Thermal response to submaximal exercise before, during and after pregnancy: a longitudinal study

J Matern Fetal Neonatal Med. 2003 Mar;13(3):152-6. doi: 10.1080/jmf.


Background: Heat stress in early pregnancy is known to have a teratogenic effect. Exercise produces excess heat and during pregnancy might therefore present a theoretical risk of malformations. Our aim was to assess the thermal response to exercise of healthy pregnant women in a longitudinal study.

Methods: Fourteen women were examined before pregnancy, and followed five times during, and twice after pregnancy, using a submaximal bicycle test with a target heart rate of 85% of the predicted age-adjusted maximum. The main aim was to present reference values.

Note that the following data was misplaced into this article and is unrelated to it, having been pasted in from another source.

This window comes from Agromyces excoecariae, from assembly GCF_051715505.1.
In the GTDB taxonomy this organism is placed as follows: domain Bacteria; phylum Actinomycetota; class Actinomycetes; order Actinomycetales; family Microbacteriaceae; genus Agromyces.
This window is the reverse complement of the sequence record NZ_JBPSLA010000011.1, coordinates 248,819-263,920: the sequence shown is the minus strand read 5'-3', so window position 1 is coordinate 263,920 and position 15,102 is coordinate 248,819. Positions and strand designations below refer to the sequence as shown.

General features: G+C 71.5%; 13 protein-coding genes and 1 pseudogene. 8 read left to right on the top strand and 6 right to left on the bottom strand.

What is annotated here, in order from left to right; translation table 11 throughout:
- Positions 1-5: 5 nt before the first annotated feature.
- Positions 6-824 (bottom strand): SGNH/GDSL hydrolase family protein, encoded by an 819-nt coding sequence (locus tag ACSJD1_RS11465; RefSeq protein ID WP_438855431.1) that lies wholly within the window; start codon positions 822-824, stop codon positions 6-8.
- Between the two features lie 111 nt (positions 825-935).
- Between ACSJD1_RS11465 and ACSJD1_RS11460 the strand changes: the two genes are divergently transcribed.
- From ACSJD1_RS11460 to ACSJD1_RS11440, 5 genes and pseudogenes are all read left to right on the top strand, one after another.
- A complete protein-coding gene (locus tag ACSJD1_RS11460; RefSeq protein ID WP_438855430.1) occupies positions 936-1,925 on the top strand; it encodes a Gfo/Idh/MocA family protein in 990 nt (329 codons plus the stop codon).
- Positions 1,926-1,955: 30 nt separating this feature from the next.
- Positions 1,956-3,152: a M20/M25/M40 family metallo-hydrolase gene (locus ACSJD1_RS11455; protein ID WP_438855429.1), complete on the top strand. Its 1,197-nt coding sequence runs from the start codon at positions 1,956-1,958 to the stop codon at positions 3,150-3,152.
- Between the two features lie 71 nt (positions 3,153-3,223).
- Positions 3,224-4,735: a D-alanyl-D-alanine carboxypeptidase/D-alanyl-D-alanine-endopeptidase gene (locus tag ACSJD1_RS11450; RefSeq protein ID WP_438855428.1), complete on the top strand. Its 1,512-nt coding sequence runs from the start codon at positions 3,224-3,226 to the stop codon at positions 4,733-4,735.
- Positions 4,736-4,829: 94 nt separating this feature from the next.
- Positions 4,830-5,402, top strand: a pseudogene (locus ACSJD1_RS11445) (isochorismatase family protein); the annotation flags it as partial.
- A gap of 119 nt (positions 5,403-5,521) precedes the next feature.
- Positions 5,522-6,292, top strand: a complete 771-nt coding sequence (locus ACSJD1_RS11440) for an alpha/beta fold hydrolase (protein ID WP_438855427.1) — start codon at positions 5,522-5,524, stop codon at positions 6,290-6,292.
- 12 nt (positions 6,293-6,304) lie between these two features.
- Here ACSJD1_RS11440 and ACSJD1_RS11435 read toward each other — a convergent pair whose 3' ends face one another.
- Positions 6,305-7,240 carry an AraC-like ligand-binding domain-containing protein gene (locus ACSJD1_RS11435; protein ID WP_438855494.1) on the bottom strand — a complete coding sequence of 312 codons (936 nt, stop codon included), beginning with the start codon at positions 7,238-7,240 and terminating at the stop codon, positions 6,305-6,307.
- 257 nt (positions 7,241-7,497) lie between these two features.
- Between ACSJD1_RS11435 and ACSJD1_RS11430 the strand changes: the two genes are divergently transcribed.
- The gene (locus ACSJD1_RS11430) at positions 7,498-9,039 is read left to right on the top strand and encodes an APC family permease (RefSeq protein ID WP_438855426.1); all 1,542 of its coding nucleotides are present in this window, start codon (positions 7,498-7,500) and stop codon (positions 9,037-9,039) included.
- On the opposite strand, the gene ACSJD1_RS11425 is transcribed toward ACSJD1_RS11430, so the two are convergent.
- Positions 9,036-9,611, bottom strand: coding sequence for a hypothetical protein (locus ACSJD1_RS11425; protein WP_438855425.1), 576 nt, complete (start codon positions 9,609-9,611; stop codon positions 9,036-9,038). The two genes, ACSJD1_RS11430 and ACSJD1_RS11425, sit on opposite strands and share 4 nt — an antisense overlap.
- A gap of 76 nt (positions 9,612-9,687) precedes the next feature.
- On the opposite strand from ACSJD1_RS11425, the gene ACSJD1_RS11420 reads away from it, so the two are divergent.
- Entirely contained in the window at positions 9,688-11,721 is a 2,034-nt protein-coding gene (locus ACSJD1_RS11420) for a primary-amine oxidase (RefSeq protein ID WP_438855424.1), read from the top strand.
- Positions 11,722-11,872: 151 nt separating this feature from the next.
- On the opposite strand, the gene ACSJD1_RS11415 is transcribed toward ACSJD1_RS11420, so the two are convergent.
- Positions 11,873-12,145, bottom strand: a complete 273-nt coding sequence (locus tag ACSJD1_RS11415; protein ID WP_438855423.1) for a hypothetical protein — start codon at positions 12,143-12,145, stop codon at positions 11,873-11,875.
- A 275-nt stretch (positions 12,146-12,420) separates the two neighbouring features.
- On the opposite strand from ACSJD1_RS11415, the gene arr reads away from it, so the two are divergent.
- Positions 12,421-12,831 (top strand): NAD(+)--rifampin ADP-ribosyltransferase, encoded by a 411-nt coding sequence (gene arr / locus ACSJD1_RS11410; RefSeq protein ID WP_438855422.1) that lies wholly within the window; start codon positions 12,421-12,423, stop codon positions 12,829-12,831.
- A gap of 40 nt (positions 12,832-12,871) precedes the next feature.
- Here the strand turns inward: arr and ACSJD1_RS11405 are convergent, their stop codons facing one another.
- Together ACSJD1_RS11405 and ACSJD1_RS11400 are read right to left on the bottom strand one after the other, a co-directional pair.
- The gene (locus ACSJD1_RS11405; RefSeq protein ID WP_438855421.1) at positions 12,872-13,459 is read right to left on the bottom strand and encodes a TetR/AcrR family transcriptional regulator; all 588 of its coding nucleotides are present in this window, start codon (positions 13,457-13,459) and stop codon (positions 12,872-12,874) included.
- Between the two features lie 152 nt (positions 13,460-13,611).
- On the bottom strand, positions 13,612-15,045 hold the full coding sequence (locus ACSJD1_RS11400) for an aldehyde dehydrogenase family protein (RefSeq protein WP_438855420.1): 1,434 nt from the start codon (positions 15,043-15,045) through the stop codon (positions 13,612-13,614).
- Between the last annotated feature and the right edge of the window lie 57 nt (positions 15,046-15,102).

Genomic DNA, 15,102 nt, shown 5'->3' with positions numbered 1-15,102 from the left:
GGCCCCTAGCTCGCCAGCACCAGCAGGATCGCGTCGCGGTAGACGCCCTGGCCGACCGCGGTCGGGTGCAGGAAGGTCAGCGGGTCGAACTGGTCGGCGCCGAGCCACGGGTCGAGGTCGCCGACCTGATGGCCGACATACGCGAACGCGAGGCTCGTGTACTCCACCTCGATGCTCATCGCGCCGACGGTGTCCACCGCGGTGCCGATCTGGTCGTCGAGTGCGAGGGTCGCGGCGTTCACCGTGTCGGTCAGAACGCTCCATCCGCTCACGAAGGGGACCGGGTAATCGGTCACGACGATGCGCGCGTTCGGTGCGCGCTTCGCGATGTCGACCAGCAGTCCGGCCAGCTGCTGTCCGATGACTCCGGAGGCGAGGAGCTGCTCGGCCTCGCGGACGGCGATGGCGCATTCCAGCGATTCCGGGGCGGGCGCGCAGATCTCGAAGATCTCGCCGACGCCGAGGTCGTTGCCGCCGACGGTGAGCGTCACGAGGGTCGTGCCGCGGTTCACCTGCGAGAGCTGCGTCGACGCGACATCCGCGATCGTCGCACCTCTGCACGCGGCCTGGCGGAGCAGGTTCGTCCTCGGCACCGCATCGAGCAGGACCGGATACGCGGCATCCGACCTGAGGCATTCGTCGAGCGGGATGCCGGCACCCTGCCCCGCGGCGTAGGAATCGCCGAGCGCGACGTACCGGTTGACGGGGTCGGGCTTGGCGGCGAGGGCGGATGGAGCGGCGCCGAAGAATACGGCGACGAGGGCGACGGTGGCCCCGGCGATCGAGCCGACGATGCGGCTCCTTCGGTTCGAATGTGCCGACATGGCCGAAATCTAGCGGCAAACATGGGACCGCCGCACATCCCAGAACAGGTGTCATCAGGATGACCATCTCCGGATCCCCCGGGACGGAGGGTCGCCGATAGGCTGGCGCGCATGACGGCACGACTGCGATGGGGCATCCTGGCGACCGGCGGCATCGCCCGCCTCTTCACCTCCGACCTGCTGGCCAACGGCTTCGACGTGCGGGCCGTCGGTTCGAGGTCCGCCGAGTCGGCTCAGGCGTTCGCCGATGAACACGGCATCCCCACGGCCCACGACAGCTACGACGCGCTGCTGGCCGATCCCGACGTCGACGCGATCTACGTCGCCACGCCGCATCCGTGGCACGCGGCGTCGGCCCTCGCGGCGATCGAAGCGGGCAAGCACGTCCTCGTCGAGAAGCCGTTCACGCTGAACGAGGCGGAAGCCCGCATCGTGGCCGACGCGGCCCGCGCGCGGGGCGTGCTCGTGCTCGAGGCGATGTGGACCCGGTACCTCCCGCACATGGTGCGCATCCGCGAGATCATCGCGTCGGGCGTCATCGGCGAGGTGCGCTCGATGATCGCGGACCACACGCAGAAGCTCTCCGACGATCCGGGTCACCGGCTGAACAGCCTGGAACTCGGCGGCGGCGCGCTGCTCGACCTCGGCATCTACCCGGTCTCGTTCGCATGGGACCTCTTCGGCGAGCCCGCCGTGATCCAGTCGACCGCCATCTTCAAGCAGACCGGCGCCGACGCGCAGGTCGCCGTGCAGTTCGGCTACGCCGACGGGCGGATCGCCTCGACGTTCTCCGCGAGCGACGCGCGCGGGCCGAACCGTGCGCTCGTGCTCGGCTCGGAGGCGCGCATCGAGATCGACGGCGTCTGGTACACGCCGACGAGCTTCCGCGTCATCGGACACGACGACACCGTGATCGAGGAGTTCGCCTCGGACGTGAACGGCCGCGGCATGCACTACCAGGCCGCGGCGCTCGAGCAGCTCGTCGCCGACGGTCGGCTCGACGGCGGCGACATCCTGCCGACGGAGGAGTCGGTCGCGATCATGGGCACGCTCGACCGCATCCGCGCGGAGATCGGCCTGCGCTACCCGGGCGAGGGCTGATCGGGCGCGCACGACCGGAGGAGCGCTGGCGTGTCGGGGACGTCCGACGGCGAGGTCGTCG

Results: The temperature at submaximal work load declined continuously from preconception to postpartum levels (37.8 degrees C vs. 36.9 degrees C, p = 0.04). The difference between peak and basal core temperature fell from 0.6 degrees C to 0.05 degrees C at 29 and 36 weeks of gestation, reaching preconception levels at 24 weeks after delivery (0.8 degrees C lower).

Conclusion: During submaximal exercise the temperature response seemed to provide thermal protection for the embryo and the fetus.

Publication types

  • Research Support, Non-U.S. Gov't

MeSH terms

  • Adult
  • Body Temperature
  • Body Temperature Regulation / physiology*
  • Exercise / physiology*
  • Exercise Test
  • Female
  • Gestational Age
  • Hot Temperature
  • Humans
  • Longitudinal Studies
  • Postpartum Period
  • Pregnancy / physiology*
  • Reference Values